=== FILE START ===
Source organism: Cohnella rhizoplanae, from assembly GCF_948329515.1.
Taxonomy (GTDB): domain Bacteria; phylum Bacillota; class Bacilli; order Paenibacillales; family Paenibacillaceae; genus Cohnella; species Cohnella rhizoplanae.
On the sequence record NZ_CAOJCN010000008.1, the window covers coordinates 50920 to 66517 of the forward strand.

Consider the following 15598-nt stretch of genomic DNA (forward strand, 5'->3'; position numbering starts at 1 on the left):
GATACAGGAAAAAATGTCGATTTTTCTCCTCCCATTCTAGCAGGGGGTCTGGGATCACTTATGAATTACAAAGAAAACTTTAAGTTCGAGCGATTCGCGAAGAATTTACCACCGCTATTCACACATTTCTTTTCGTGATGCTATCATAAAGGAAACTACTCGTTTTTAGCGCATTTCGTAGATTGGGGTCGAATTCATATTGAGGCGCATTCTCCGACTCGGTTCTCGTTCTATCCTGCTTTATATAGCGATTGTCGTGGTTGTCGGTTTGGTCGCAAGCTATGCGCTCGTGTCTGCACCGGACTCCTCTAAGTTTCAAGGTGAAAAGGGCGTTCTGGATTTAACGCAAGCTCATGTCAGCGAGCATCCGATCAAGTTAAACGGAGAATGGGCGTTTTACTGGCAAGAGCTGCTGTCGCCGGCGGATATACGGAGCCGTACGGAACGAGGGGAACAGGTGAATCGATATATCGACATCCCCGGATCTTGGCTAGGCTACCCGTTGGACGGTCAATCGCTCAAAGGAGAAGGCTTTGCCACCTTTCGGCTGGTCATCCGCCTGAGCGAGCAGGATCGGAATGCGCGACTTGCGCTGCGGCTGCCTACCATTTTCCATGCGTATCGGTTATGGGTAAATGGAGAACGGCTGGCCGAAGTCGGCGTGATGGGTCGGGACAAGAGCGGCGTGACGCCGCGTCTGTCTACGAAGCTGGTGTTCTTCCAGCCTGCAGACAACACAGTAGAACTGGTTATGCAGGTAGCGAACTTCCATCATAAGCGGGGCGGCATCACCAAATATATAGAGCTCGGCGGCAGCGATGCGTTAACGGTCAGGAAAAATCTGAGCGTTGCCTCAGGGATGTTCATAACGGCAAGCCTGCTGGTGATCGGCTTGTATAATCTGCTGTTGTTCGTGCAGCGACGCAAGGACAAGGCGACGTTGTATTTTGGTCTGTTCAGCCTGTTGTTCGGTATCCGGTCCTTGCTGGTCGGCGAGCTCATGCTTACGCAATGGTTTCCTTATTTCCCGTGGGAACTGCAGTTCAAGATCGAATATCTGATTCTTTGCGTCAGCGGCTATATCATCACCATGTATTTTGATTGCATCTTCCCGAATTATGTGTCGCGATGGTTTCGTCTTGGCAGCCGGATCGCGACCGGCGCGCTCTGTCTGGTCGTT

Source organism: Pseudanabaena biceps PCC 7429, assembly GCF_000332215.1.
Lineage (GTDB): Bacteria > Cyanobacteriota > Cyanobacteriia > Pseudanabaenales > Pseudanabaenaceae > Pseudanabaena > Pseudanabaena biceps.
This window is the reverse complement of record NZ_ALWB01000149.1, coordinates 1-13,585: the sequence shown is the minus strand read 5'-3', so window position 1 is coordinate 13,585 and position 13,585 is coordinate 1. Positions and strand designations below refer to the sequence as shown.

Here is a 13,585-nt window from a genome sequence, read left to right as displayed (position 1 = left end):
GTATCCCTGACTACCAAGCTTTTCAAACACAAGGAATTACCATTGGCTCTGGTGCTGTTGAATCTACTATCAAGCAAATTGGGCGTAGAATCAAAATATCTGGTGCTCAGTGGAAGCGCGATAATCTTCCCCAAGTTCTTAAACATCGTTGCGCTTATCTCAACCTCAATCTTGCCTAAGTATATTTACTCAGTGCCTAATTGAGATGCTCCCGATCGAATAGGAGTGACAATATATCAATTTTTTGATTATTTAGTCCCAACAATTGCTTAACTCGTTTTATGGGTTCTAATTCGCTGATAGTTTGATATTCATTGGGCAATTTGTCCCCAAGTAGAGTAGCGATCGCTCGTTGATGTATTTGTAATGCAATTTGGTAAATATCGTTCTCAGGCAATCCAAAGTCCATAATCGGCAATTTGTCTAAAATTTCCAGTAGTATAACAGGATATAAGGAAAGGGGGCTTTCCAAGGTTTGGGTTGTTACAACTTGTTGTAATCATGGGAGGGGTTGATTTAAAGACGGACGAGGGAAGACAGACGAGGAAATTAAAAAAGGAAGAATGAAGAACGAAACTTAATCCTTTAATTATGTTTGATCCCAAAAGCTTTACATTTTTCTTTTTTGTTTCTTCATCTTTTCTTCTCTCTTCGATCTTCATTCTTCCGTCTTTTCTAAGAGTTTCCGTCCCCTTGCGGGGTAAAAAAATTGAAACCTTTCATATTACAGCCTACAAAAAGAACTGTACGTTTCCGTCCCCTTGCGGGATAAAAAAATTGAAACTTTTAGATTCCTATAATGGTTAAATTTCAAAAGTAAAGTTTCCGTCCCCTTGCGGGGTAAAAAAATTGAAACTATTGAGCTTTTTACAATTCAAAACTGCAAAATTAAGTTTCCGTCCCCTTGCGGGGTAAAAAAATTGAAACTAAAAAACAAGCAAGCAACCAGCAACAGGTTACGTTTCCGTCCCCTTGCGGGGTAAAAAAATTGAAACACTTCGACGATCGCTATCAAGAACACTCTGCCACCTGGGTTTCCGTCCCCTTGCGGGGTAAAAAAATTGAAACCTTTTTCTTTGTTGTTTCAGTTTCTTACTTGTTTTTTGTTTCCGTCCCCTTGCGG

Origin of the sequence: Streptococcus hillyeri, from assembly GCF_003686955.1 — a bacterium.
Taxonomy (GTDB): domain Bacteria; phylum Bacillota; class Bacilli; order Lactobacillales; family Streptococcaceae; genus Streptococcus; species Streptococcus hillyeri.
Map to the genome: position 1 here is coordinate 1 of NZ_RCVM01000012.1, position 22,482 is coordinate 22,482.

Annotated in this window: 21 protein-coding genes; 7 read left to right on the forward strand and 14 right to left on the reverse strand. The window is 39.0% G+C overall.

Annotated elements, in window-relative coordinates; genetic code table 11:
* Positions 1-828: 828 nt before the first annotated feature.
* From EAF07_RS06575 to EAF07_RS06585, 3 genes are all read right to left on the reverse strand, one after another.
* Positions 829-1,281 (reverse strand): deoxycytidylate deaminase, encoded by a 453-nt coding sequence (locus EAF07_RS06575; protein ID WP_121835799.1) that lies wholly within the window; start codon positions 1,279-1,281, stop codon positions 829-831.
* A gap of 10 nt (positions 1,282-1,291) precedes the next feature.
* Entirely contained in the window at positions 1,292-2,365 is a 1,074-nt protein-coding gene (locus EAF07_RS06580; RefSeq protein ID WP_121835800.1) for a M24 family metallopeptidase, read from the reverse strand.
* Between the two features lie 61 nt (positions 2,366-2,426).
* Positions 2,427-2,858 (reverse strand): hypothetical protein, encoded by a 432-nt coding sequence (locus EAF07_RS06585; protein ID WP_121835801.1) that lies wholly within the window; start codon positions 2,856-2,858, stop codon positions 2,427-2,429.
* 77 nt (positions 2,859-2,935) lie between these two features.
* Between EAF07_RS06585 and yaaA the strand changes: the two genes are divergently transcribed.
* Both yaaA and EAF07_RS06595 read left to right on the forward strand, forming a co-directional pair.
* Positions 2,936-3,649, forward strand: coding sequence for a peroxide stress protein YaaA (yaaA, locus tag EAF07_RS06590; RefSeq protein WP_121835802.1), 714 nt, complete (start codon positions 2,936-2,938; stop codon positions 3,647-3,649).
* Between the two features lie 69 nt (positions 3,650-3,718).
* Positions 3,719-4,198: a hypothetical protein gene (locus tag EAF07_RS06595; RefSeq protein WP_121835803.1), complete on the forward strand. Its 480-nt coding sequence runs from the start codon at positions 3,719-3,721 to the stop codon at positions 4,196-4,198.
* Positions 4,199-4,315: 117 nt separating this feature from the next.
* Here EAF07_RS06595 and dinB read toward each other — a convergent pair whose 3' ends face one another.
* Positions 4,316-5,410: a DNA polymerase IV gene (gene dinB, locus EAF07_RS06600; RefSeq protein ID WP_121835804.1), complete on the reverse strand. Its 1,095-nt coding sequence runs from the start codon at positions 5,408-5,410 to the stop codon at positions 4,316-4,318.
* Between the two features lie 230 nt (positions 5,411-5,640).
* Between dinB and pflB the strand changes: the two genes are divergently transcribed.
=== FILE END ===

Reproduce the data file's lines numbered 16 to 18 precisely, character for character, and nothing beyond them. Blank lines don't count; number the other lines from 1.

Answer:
* Positions 1-828: 828 nt before the first annotated feature.
* From EAF07_RS06575 to EAF07_RS06585, 3 genes are all read right to left on the reverse strand, one after another.
* Positions 829-1,281 (reverse strand): deoxycytidylate deaminase, encoded by a 453-nt coding sequence (locus EAF07_RS06575; protein ID WP_121835799.1) that lies wholly within the window; start codon positions 1,279-1,281, stop codon positions 829-831.